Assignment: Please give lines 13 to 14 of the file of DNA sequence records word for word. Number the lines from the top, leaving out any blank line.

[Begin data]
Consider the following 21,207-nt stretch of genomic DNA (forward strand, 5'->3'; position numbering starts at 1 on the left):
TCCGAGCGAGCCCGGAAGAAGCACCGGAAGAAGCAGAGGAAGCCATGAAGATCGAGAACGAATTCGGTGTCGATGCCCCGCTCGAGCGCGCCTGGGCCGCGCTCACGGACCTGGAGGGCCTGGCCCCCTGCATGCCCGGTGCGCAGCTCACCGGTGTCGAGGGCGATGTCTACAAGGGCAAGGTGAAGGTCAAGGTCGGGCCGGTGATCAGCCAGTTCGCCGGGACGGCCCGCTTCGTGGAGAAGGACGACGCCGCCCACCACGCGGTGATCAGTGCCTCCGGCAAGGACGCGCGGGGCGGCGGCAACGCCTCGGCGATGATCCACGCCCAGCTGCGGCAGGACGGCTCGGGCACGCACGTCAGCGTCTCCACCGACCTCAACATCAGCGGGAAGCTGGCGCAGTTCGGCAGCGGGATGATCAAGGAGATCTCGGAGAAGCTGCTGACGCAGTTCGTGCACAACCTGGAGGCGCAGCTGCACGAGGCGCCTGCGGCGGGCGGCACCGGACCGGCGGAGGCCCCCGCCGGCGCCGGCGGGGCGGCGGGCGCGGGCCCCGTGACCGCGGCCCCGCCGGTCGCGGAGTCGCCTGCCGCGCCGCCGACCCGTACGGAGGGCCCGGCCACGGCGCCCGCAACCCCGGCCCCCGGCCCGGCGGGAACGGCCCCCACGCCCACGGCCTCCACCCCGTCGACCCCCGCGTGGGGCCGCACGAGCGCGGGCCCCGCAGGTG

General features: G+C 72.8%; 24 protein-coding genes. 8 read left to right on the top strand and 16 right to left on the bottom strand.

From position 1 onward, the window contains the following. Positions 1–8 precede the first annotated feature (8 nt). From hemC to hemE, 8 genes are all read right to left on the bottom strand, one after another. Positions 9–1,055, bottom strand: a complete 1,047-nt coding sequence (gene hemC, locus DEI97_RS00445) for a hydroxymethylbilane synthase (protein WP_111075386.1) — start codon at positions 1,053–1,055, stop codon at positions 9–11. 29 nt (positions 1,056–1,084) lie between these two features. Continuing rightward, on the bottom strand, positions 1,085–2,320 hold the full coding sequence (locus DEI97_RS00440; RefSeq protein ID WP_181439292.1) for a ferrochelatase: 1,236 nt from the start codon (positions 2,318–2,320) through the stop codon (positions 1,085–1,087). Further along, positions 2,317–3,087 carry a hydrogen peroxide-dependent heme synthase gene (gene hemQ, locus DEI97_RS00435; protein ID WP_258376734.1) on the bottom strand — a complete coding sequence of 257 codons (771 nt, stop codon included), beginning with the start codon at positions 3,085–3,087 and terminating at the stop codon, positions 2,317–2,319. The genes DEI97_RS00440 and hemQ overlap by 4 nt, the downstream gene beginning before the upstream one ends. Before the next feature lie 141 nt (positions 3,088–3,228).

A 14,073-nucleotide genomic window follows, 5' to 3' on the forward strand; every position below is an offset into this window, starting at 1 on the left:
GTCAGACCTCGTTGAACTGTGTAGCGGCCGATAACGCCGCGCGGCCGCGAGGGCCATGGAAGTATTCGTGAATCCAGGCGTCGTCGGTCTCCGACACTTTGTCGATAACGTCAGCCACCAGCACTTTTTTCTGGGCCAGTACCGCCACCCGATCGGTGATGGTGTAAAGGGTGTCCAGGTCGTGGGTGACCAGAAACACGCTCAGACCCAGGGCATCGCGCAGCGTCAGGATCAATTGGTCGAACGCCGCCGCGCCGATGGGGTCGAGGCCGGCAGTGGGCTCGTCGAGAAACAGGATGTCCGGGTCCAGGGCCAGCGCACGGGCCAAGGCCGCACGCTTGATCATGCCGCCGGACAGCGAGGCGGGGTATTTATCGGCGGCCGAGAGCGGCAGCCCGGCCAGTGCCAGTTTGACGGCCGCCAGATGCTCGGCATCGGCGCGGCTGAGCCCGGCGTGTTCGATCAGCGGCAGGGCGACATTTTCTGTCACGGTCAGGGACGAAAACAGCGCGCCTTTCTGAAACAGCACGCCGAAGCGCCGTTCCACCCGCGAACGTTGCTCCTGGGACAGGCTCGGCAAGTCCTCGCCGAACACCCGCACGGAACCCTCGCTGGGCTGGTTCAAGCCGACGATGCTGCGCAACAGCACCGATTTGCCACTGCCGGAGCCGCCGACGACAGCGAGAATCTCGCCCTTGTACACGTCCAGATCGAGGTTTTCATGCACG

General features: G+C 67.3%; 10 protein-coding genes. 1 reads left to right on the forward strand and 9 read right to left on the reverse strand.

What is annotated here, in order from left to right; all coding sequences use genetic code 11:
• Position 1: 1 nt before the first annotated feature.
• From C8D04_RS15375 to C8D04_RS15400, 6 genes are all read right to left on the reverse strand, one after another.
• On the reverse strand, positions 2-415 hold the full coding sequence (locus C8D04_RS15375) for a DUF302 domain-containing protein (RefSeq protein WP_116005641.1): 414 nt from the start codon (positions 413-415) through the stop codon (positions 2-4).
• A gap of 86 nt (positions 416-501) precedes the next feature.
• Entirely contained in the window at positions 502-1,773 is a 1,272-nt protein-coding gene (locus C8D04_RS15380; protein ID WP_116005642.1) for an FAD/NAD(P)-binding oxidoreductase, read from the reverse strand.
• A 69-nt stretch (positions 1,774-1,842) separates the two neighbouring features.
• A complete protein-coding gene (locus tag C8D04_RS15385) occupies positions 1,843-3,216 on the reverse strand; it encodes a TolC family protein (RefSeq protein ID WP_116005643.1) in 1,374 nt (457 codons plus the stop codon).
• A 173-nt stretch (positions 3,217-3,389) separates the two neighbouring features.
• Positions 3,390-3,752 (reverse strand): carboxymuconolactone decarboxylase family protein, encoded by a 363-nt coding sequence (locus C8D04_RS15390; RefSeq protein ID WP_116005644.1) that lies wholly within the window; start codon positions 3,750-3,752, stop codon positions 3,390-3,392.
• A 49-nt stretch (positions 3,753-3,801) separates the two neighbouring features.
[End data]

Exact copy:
• Entirely contained in the window at positions 502-1,773 is a 1,272-nt protein-coding gene (locus C8D04_RS15380; protein ID WP_116005642.1) for an FAD/NAD(P)-binding oxidoreductase, read from the reverse strand.
• A 69-nt stretch (positions 1,774-1,842) separates the two neighbouring features.